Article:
Broccoli Rabe with White Beans makes two generous servings when eaten as the main course. It pairs well with a side of potatoes. When served as a side dish it makes 4 servings. Our entire family loves broccoli rabe so much that we’d eat it every day of the year if we could. Fortunately my husband grows plenty!
What is broccoli rabe?
Broccoli rabe is part of the cruciferous family, AKA brassicaceae or mustard family. It is a vegetable of many names including raab, rabe, rapini and broccoletti (broccolini is not the same). The stalks, leaves, and flowers of this amazing plant are all edible and delicious.
Is broccoli rabe nutritious?
Yes! It is packed with vitamins A, C, K, and folate as well as potassium, calcium, and more. Like all vegetables in the cruciferous family, it also contains powerful cancer fighting properties called glucosinolates. In order to retain broccoli rabe’s impressive nutrient profile, do not overcook. Only steam or sauté until the stalks are just tender. See the notes section of the recipe card for tips on cooking older larger stalks.
Why is this the easiest broccoli rabe with white beans recipe?
Some people like to blanch broccoli rabe before sautéing to reduce the bitterness. I’ve found that if I pick or buy broccoli rabe when it is young and tender, preblanching isn’t necessary, especially when cooking with a bit of broth or other liquid. This recipe is no exception. The key is to start with fresh-picked young and tender broccoli rabe so the preblanching step can be eliminated making this a one-pan super quick-and-easy recipe. When picked young, the entire plant (including the stem) is so tender that it can even be eaten raw.
Sourcing fresh-picked young and tender broccoli rabe
If your market doesn’t sell rabe when young and tender, consider growing it yourself; it is a very easy cool weather crop to grow. We live in zone 5a so we plant broccoli rabe mid-summer to be harvested in the fall. We either plant it again in the fall or just let the fall crop “go to seed” (reseed on its own); this provides an early spring crop. If you live in a warm climate, you may find it grows well in the winter. It truly grows like a weed and can even be grown in containers.
There are heading and non-heading varieties of broccoli rabe; we usually grow non-heading varieties. As I mentioned in another post, It’s Time to Plan Your Garden and Buy Seeds, a key benefit of starting garden plants from seeds is variety; garden catalogues offer many varieties including organic and heirloom choices. You will never find this range of vegetable varieties offered at grocery stores, markets, or even garden centers.
Broccoli rabe is growing wild in our greenhouse
It’s early spring here in Connecticut. We’re fortunate to have a large self-seeded patch of broccoli rabe growing wild in our greenhouse. We’ve picked about 5 pounds so far and there’s still plenty to pick as long as the weather doesn’t get too warm. PLUS, Jamie planted a long row of broccoli rabe that will be ready to pick when the self-seeded patch goes by. Looks like we’ll be eating broccoli rabe with white beans for weeks! Yum!!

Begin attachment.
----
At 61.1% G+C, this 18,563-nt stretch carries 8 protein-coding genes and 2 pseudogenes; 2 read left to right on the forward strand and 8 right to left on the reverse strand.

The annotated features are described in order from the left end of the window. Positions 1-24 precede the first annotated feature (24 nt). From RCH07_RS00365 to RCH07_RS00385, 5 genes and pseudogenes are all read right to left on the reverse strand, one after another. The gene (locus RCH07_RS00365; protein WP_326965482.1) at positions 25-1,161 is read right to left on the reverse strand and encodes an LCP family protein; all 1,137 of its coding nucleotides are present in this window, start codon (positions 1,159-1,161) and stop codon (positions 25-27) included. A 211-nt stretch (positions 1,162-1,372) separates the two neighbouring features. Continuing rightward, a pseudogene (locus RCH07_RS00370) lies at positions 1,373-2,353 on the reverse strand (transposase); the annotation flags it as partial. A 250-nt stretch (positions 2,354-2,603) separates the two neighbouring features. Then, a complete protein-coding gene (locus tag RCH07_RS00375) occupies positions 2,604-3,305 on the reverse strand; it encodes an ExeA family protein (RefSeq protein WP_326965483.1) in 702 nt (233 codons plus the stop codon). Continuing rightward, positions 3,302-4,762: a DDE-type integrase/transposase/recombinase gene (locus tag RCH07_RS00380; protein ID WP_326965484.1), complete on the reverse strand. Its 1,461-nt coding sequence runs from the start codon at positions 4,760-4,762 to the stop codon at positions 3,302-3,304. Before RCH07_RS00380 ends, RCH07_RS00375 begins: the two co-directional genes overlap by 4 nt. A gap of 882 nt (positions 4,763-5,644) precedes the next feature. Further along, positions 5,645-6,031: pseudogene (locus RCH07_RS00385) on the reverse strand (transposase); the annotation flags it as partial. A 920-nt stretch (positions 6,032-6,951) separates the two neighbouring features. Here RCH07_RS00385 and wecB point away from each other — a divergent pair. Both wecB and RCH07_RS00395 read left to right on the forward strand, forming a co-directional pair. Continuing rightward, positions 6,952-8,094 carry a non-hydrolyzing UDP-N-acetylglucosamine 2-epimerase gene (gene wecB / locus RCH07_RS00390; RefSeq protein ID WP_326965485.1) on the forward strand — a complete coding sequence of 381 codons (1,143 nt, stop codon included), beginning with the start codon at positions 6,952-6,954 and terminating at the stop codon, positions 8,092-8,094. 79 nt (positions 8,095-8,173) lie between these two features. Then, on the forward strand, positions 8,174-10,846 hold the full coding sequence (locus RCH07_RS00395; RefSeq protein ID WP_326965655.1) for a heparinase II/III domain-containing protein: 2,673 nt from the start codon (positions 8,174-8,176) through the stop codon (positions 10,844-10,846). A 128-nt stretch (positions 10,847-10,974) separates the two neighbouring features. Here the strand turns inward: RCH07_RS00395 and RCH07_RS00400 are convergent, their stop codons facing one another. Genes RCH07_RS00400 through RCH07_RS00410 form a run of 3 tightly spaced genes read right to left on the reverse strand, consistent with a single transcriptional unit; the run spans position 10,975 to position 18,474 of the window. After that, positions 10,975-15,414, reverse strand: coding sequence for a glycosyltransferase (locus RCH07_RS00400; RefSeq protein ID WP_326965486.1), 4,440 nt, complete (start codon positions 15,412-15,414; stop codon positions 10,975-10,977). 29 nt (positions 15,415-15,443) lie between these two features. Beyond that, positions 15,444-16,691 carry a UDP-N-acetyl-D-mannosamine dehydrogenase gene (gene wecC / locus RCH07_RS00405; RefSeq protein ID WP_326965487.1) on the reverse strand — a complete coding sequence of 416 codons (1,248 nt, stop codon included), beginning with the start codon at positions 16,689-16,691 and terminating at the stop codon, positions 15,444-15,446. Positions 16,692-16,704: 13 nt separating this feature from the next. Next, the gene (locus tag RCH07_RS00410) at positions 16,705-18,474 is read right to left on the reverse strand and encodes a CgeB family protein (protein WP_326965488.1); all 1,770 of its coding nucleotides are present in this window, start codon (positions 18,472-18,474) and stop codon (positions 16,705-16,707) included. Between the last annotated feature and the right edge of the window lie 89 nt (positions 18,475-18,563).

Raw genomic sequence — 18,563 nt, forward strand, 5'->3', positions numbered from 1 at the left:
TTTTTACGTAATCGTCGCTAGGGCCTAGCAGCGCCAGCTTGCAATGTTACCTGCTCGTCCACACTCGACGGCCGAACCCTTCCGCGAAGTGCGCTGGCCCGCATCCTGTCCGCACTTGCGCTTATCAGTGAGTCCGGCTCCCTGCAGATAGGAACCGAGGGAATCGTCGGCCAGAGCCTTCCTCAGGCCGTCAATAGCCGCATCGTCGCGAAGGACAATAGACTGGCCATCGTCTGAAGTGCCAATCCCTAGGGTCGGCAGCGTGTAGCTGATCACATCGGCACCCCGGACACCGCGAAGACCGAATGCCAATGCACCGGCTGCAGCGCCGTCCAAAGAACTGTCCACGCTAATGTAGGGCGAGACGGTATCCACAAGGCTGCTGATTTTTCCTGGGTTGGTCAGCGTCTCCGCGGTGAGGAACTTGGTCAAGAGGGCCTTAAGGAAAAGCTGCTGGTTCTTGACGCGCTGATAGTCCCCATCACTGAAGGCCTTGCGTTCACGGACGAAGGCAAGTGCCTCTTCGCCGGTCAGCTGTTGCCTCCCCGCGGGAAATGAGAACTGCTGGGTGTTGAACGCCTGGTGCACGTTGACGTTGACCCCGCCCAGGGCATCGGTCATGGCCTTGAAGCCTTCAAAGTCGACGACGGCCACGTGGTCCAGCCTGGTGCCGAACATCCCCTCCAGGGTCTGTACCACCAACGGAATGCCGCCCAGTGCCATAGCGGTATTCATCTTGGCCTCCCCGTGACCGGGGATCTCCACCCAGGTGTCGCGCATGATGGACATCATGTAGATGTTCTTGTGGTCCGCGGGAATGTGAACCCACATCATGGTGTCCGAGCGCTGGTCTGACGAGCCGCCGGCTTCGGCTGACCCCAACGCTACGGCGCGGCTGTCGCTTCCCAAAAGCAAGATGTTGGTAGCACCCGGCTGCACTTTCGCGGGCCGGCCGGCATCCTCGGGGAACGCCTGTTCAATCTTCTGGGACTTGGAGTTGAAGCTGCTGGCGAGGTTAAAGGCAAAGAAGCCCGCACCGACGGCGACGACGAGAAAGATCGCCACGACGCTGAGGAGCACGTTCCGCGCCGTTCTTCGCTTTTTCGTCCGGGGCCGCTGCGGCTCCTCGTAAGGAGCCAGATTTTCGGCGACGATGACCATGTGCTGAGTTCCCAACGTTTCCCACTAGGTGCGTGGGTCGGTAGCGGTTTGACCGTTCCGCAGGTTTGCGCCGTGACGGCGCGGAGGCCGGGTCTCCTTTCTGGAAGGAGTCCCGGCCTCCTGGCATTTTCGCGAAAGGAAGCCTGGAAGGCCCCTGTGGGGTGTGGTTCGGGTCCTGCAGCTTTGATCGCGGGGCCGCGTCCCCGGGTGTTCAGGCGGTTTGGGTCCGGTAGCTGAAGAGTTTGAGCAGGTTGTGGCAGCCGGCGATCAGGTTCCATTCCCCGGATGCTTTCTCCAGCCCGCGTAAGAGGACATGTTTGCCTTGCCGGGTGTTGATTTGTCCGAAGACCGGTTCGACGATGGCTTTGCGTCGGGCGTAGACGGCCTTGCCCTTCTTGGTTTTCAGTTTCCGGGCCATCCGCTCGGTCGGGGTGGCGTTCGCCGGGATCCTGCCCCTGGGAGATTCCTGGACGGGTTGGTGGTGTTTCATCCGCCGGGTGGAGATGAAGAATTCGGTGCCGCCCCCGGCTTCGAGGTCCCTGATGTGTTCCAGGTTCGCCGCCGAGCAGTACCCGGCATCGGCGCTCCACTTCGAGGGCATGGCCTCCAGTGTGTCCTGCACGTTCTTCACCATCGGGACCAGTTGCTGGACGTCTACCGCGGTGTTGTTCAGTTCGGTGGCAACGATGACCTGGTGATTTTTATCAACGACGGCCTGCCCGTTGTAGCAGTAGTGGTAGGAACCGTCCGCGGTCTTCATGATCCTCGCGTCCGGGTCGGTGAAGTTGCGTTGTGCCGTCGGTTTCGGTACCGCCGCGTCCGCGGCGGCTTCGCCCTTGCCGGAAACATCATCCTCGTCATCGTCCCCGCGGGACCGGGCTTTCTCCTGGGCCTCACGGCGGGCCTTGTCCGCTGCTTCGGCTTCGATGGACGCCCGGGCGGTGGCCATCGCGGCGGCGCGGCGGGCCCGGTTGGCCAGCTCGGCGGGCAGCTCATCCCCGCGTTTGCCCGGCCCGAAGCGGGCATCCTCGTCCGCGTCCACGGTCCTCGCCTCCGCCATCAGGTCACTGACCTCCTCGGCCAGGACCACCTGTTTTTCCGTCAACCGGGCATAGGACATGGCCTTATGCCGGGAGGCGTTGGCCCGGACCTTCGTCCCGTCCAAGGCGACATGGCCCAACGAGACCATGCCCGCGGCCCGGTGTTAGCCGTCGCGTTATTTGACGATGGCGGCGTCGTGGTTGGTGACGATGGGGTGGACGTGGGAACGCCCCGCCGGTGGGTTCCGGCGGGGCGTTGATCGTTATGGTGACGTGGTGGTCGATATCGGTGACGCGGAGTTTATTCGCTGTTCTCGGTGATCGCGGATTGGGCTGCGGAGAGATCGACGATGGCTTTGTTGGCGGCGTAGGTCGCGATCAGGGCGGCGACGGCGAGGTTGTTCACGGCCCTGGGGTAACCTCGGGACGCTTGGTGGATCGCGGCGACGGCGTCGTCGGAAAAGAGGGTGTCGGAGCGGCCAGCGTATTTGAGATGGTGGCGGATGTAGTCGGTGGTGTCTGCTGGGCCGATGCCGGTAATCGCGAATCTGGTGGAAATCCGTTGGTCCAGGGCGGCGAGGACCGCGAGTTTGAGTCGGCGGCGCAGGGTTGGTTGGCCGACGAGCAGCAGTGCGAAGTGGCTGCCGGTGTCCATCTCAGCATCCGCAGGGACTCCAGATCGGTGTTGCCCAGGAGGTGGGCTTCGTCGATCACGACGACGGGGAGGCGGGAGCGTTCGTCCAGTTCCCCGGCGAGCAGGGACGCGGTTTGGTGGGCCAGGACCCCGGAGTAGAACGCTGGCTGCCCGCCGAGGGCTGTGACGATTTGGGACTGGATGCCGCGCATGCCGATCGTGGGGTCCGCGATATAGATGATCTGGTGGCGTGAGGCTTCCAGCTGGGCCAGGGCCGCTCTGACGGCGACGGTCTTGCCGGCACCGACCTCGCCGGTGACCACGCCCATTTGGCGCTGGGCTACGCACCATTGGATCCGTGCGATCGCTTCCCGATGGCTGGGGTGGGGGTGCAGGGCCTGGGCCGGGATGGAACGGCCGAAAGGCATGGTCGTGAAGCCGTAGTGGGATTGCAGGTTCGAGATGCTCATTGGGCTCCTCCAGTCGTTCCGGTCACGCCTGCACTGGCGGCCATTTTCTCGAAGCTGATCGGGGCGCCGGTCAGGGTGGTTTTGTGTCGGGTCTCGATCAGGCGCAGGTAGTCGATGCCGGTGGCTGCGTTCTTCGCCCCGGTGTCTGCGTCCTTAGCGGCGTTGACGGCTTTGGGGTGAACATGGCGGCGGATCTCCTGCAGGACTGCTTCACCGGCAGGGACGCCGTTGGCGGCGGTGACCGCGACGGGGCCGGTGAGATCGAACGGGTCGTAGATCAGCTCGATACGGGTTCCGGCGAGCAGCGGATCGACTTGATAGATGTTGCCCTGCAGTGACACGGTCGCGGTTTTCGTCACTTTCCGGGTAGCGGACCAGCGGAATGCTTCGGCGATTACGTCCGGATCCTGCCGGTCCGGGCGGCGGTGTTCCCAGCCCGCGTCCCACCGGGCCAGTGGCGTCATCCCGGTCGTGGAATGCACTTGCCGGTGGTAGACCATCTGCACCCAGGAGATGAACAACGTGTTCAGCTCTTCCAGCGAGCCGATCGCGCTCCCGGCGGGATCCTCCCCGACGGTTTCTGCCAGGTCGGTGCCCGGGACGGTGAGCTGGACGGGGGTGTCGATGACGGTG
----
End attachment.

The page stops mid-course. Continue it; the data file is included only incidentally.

Each spring and summer several varieties of vegetables always propagate on their own from seeds dropped by the plants during previous seasons; this is how it is done in nature. Jamie has a good eye for these naturally reseeded plants, and instead of plucking them he lets them grow and gift us with their hardy crops.
- Saute garlic in olive oil with seasonings
- Stir in white beans
- Add broccoli rabe and cover pan; stir
Broccoli Rabe with White Beans
- Large skillet with lid
- 1 pound broccoli rabe, picked when young and tender
- 2 Tablespoons olive oil
- 4 garlic cloves, diced or sliced
- 1/8 teaspoon freshly ground black pepper
- 1/4 teaspoon crushed red pepper
- 1/4 teaspoon Himalayan sea salt
- 15-ounce can cannellini beans, do not drain the juice
- Put the broccoli rabe into a large bowl or pot of cold water and swish around. Let it soak undisturbed for 5 to 10 minutes to give any released dirt a chance to sink to the bottom (a colander can be used as a weight to keep the broccoli rabe submerged). Lift the broccoli rabe from the water, place it in a colander, and rinse one more time, then drain.
- If necessary, trim the end of the stems and remove any discolored leaves.
- Heat the oil in a large skillet over medium-high heat with a bit of garlic.
- When the garlic begins to gently sizzle add the remaining garlic, peppers, and salt. Cook, stirring often, for a few minutes until the garlic softens.
- Stir in the cannellini beans with juice and just bring to a simmer.
- Add the broccoli rabe and cover the pan. Cook for two minutes, then toss the broccoli rabe using two wooden spoons or a pair of tongs. Recover the pan and let it cook for another minute or two. Taste to be sure the stems are cooked tender; adjust the seasonings if desired.
If you are worried about flatulence
- Drain the juice from the cannellini beans.
- When you add the beans to the skillet, also add 1/4 cup of vegetable broth.
If you are NOT using fresh-picked young and tender broccoli rabeYou may want to add the following steps to ensure the rabe comes out tender and not bitter:
- Peel the tougher stems.
- Chop the stems in halves or thirds; keep the leaves and buds intact.
- Blanche the prepared broccoli rabe for two minutes then plunge into ice water.
- Now the broccoli rabe is ready to be used in the main recipe.
Optional Omnivore Variation
Sprinkle with grated cheese such as pecorino romano or parmesan.